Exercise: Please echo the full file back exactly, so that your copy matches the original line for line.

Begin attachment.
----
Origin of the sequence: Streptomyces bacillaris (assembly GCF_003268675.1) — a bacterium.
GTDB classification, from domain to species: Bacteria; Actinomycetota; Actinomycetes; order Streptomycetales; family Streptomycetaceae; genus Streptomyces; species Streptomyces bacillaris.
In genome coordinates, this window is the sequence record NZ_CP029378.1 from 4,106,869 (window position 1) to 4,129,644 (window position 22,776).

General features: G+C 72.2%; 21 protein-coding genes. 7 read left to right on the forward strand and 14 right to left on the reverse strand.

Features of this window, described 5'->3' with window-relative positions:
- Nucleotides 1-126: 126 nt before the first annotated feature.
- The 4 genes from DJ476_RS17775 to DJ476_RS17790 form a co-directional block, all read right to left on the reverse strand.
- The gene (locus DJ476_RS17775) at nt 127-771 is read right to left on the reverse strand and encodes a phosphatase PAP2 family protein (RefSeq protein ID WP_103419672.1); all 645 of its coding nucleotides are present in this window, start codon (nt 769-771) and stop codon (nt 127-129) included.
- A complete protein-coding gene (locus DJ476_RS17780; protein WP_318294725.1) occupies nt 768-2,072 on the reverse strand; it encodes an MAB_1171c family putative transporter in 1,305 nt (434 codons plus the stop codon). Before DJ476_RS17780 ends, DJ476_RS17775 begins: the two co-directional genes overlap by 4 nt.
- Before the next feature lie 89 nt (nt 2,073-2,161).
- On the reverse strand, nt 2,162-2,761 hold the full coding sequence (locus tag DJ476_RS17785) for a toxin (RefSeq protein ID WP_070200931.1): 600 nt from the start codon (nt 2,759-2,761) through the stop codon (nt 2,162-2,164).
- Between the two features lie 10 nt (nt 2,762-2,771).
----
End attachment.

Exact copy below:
Origin of the sequence: Streptomyces bacillaris (assembly GCF_003268675.1) — a bacterium.
GTDB classification, from domain to species: Bacteria; Actinomycetota; Actinomycetes; order Streptomycetales; family Streptomycetaceae; genus Streptomyces; species Streptomyces bacillaris.
In genome coordinates, this window is the sequence record NZ_CP029378.1 from 4,106,869 (window position 1) to 4,129,644 (window position 22,776).

General features: G+C 72.2%; 21 protein-coding genes. 7 read left to right on the forward strand and 14 right to left on the reverse strand.

Features of this window, described 5'->3' with window-relative positions:
- Nucleotides 1-126: 126 nt before the first annotated feature.
- The 4 genes from DJ476_RS17775 to DJ476_RS17790 form a co-directional block, all read right to left on the reverse strand.
- The gene (locus DJ476_RS17775) at nt 127-771 is read right to left on the reverse strand and encodes a phosphatase PAP2 family protein (RefSeq protein ID WP_103419672.1); all 645 of its coding nucleotides are present in this window, start codon (nt 769-771) and stop codon (nt 127-129) included.
- A complete protein-coding gene (locus DJ476_RS17780; protein WP_318294725.1) occupies nt 768-2,072 on the reverse strand; it encodes an MAB_1171c family putative transporter in 1,305 nt (434 codons plus the stop codon). Before DJ476_RS17780 ends, DJ476_RS17775 begins: the two co-directional genes overlap by 4 nt.
- Before the next feature lie 89 nt (nt 2,073-2,161).
- On the reverse strand, nt 2,162-2,761 hold the full coding sequence (locus tag DJ476_RS17785) for a toxin (RefSeq protein ID WP_070200931.1): 600 nt from the start codon (nt 2,759-2,761) through the stop codon (nt 2,162-2,164).
- Between the two features lie 10 nt (nt 2,762-2,771).